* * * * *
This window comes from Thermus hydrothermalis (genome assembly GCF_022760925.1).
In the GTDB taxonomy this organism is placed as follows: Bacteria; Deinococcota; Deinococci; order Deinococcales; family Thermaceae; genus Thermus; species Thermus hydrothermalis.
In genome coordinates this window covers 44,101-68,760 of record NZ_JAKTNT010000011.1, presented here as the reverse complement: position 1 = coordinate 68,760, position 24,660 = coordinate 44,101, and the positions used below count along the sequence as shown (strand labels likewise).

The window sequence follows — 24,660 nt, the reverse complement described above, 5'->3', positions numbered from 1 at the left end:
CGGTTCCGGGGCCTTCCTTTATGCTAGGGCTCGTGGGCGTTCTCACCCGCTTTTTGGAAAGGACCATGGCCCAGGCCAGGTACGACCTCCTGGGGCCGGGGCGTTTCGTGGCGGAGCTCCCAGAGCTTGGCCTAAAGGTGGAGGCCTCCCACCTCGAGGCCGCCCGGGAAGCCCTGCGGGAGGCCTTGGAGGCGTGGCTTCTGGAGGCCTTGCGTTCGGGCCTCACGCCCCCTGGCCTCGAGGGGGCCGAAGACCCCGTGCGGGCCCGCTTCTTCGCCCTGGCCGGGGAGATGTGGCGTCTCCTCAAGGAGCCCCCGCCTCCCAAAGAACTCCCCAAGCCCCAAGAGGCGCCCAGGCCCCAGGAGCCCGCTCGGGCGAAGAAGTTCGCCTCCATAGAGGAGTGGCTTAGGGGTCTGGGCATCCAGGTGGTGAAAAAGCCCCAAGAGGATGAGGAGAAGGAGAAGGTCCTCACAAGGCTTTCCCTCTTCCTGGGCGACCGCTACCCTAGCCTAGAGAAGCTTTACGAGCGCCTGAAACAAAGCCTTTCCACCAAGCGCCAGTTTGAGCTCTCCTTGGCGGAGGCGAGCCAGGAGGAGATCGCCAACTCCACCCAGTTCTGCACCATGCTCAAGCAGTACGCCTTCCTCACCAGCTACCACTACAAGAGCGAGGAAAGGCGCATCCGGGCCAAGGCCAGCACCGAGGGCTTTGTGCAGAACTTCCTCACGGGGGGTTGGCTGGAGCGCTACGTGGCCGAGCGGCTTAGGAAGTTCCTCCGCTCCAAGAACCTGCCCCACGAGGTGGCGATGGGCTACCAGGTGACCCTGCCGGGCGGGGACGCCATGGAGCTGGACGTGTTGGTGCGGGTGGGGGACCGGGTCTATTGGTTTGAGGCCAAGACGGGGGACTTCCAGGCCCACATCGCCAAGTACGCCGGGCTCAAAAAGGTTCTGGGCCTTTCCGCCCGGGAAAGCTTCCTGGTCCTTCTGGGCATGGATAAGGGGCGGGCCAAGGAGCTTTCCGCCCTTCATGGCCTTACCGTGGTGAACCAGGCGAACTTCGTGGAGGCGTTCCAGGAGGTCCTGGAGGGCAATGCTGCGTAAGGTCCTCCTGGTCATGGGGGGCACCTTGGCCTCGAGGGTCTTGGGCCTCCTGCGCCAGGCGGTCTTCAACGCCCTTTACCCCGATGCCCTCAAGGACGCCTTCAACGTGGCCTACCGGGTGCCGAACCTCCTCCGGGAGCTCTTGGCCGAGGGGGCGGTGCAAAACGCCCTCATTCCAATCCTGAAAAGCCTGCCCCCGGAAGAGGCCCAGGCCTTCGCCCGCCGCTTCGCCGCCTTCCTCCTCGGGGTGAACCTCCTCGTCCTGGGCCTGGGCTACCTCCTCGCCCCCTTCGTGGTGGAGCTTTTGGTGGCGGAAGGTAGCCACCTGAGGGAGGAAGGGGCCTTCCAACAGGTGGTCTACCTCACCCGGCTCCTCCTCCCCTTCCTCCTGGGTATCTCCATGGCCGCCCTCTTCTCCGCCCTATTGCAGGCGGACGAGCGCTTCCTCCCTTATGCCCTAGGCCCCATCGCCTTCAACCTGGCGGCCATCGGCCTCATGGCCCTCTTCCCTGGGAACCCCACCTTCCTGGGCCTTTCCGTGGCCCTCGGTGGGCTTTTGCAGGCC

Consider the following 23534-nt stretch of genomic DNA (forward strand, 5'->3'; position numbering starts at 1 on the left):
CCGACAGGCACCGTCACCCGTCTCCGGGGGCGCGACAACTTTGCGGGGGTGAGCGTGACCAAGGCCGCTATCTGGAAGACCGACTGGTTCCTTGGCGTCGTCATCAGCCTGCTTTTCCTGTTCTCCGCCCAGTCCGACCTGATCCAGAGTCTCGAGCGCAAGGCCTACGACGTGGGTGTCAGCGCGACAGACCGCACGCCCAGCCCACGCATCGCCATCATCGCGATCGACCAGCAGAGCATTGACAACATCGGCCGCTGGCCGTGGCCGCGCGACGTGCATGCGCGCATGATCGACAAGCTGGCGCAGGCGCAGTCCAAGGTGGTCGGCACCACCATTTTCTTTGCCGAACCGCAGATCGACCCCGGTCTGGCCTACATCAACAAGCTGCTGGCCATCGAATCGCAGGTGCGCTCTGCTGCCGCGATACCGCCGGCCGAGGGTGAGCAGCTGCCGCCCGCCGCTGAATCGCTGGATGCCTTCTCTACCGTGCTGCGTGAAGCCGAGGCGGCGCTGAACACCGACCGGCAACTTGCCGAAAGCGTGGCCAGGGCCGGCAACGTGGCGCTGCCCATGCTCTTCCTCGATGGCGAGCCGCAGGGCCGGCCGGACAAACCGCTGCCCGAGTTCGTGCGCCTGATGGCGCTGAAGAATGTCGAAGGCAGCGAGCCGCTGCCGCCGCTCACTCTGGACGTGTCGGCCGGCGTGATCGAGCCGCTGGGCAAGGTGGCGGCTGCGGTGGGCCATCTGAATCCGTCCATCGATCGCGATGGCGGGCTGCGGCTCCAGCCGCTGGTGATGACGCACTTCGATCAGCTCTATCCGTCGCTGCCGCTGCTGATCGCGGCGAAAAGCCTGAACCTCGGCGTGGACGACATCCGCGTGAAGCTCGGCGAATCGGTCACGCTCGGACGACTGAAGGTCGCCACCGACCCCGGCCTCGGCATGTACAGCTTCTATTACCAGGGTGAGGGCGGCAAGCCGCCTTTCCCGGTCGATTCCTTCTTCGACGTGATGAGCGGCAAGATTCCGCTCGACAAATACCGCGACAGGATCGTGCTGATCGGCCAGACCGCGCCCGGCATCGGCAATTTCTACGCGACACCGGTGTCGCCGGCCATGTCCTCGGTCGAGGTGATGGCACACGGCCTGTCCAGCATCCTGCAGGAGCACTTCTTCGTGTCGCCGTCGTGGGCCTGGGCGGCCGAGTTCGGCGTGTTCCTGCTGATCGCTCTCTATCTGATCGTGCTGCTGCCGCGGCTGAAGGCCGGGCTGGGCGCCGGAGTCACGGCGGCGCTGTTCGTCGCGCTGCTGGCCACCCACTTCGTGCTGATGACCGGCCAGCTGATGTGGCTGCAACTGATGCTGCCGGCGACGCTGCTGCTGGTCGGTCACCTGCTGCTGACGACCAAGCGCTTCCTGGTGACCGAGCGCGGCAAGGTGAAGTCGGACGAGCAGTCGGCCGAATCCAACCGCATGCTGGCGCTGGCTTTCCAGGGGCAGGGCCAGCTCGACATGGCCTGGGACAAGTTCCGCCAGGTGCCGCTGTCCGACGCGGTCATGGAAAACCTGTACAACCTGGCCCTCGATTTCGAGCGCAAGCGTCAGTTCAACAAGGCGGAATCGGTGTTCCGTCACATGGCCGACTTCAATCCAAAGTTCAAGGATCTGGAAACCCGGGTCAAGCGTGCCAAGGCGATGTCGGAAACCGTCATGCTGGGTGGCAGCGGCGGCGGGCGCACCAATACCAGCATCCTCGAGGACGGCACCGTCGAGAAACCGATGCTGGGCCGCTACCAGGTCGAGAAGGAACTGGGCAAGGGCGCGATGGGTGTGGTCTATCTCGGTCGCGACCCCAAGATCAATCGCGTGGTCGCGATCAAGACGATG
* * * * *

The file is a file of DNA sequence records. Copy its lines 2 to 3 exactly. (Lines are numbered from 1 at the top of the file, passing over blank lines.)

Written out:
In the GTDB taxonomy this organism is placed as follows: Bacteria; Deinococcota; Deinococci; order Deinococcales; family Thermaceae; genus Thermus; species Thermus hydrothermalis.
In genome coordinates this window covers 44,101-68,760 of record NZ_JAKTNT010000011.1, presented here as the reverse complement: position 1 = coordinate 68,760, position 24,660 = coordinate 44,101, and the positions used below count along the sequence as shown (strand labels likewise).